Bereshit (In the Beginning)
As from nothing, something created—something natural—comes into existence: Matthias Pintscher has taken this as his theme in his new ensemble composition bereshit.
“In a beginning…” refers to the biblical creation myth: “bereshit” is the first word of the Torah, of the Old Testament. This concept contains the idea of an approximation — “a” beginning, not “the” beginning, a turning point. This is the starting point of Matthias Pintscher’s composition bereshit for large ensemble. It deals with nothing less than the act of creation, the formation of the natural.
Pintscher describes this feeling as the starting point for his composition, “As if you woke up in the pitch darkness of night in a strange room and only realized after a few seconds where you were. In this state you attempt to make out the shapes of the space. It is a beginning of a beginning from absolute darkness and shapelessness. Quite cautiously and gradually particles free themselves, then condense and fit together in shapes.”
Imagining the creation of things is a metaphor for the creation, the creative act, and its incomprehensibility. It ultimately also describes the process of perception, of a person’s development of awareness. It is a philosophical reflection in itself. A portrayal of this can be found in music as an art of processes.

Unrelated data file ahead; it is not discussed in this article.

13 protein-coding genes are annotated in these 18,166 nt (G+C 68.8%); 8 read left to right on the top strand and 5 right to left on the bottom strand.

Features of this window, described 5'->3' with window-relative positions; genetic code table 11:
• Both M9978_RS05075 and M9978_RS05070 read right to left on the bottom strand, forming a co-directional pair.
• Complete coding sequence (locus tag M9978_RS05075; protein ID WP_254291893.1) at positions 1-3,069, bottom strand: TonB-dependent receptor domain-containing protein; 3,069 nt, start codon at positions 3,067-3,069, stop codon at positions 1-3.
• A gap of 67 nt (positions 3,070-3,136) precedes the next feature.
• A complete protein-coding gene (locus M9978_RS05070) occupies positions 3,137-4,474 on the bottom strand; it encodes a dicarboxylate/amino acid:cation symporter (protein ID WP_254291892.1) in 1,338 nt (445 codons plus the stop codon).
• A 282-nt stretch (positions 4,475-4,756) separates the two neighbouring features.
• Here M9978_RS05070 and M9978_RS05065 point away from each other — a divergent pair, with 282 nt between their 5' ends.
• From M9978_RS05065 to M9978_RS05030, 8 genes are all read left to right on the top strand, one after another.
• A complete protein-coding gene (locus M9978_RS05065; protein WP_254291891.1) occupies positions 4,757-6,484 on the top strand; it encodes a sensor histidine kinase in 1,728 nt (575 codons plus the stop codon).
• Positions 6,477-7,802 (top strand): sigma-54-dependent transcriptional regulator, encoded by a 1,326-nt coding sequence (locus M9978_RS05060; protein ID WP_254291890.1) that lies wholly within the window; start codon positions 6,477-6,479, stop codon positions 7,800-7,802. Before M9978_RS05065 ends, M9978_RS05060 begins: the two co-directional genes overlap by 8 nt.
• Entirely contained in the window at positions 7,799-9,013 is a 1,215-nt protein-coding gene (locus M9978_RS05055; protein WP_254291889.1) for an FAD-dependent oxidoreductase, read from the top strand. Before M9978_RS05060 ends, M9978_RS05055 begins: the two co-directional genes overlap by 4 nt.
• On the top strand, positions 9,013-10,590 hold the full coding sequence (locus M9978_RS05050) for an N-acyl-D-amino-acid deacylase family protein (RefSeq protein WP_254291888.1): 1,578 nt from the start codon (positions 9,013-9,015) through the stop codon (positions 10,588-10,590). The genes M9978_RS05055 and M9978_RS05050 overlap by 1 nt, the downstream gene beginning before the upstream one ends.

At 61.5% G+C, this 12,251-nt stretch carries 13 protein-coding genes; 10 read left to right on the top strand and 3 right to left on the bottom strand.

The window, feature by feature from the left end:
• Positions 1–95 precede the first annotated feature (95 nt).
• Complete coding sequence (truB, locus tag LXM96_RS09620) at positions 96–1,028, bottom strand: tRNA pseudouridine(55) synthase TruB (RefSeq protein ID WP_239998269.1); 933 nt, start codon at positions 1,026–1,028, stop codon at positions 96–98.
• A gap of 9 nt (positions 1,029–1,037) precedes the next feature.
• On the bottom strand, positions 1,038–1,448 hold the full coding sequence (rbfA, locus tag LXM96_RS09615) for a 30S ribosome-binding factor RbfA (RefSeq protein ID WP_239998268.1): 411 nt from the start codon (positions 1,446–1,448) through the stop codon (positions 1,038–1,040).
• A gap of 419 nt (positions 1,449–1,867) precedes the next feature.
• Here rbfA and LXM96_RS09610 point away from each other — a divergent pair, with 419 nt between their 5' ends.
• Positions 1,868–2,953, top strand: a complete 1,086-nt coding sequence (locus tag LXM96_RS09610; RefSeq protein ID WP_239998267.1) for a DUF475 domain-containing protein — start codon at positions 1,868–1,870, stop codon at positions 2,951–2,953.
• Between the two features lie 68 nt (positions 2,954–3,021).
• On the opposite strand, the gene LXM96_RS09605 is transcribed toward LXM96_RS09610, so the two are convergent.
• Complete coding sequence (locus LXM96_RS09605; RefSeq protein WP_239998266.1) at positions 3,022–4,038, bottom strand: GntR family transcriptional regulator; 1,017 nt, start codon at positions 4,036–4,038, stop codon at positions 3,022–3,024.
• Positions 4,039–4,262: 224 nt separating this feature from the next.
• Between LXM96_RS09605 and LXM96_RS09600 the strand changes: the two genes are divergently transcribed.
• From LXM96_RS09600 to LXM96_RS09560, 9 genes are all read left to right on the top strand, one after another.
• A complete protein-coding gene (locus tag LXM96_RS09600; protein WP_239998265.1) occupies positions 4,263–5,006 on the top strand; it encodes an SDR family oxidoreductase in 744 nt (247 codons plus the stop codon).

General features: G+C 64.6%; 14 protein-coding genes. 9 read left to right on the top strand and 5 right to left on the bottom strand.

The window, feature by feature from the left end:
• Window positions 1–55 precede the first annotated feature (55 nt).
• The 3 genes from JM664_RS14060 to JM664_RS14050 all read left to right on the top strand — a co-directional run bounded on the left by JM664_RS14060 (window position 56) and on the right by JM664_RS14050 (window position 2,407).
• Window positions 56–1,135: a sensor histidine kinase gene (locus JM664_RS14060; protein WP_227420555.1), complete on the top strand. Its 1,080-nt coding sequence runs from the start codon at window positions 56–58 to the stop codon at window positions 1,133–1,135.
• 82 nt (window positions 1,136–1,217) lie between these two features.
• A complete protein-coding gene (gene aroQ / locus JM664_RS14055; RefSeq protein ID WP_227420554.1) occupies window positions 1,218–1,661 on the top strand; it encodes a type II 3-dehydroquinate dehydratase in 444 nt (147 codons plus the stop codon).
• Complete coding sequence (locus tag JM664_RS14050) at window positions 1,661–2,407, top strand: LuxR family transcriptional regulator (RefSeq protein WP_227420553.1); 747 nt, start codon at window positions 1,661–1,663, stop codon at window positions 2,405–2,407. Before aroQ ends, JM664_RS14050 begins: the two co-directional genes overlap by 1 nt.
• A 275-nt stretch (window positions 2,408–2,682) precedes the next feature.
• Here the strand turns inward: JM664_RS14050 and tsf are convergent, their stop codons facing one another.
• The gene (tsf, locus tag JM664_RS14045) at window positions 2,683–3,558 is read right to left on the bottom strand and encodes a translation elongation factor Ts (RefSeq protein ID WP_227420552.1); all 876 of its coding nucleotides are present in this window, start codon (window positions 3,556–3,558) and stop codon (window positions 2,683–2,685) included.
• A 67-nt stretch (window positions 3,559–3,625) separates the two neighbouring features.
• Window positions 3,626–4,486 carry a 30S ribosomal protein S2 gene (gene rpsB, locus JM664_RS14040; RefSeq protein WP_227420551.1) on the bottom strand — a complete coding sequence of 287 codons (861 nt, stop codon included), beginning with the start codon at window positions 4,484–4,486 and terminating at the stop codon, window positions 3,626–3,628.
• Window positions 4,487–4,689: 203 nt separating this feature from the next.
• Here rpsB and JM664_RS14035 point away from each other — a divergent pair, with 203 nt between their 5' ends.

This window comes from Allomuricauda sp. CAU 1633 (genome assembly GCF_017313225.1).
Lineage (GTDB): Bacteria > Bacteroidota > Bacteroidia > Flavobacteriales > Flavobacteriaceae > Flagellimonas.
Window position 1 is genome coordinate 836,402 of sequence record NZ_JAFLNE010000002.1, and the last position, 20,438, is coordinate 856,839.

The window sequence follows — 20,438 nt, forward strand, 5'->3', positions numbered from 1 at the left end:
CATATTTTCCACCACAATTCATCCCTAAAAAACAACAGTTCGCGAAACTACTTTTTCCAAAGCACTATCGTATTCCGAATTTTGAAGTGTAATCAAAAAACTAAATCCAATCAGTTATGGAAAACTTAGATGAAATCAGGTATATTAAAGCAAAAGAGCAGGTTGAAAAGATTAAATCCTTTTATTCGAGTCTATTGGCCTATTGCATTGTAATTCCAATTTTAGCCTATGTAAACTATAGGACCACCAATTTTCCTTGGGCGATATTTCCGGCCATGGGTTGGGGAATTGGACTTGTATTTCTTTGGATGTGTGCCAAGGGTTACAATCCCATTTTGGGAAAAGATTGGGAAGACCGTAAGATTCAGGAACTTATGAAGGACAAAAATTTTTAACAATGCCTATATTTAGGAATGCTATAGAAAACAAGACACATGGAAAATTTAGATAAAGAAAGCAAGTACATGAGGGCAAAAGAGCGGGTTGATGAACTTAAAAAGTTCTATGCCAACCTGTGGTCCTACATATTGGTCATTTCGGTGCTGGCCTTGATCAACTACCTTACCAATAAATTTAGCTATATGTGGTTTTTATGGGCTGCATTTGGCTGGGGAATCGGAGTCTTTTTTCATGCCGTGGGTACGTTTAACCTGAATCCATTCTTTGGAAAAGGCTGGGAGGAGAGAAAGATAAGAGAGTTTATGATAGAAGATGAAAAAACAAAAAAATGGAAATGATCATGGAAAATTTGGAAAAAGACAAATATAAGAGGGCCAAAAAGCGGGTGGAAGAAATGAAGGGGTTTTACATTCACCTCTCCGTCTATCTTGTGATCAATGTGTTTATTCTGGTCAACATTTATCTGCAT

“bereshit emerges from an initial sound,” the composer says, “as if from an absolute nothing, from a sound which subsides into percussive noises, from which elements then disentangle themselves and condense. It is a very organic piece, the material is treated quasi chronologically, it develops slowly. The composition emerges from the idea of freeing an entire compendium of sounds, gestures, rhythms, orchestrations from an original state of sound. There is a central note, an F, which opens the piece and stretches through the piece like a horizon.”
A genuine conception of processes, which Matthias Pintscher has developed in his most recent compositions—such as the Violin Concerto, Mar’eh, and the choral work she-cholat ahava ani, for example—becomes, as it were, the program here: “What interests me is the flowing sounds and colors, the conception of a sonority in perspective. The piece is about this great river, about a continuum of sounds and events that is continually transformed as the piece grows. Only gradually do things solidify, and there are solo episodes. bereshit continues what I have developed in sonorities in recent years. In its conception of sound and spatial effect, this piece goes far beyond the chamber music-like dimension of the ensemble forces.”